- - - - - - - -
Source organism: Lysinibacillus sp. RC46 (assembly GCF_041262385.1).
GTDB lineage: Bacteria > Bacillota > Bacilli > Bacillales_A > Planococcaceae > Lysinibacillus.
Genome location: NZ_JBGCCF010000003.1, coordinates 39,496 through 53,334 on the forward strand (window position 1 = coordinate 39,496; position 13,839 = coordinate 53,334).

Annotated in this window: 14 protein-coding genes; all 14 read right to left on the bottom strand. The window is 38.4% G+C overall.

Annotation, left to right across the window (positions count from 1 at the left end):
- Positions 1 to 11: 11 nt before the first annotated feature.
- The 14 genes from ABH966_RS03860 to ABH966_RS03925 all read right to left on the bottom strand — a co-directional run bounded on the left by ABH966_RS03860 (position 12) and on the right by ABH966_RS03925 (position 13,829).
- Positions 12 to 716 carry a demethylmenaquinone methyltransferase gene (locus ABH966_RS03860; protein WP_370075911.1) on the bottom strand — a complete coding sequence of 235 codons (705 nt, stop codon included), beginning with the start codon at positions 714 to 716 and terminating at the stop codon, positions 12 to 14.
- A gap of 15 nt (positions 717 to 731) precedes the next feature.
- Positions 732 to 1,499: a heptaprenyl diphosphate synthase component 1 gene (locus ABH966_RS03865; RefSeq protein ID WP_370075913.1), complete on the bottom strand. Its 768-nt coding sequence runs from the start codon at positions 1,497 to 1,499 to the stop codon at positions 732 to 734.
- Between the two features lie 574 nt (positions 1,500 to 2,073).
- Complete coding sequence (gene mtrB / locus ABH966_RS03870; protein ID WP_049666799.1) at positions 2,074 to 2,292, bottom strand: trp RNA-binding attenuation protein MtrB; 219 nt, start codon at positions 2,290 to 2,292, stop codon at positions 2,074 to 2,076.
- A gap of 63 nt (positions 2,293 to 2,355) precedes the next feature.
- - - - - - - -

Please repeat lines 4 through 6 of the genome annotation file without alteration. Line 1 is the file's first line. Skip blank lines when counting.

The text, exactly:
Annotated in this window: 14 protein-coding genes; all 14 read right to left on the bottom strand. The window is 38.4% G+C overall.

Annotation, left to right across the window (positions count from 1 at the left end):
- Positions 1 to 11: 11 nt before the first annotated feature.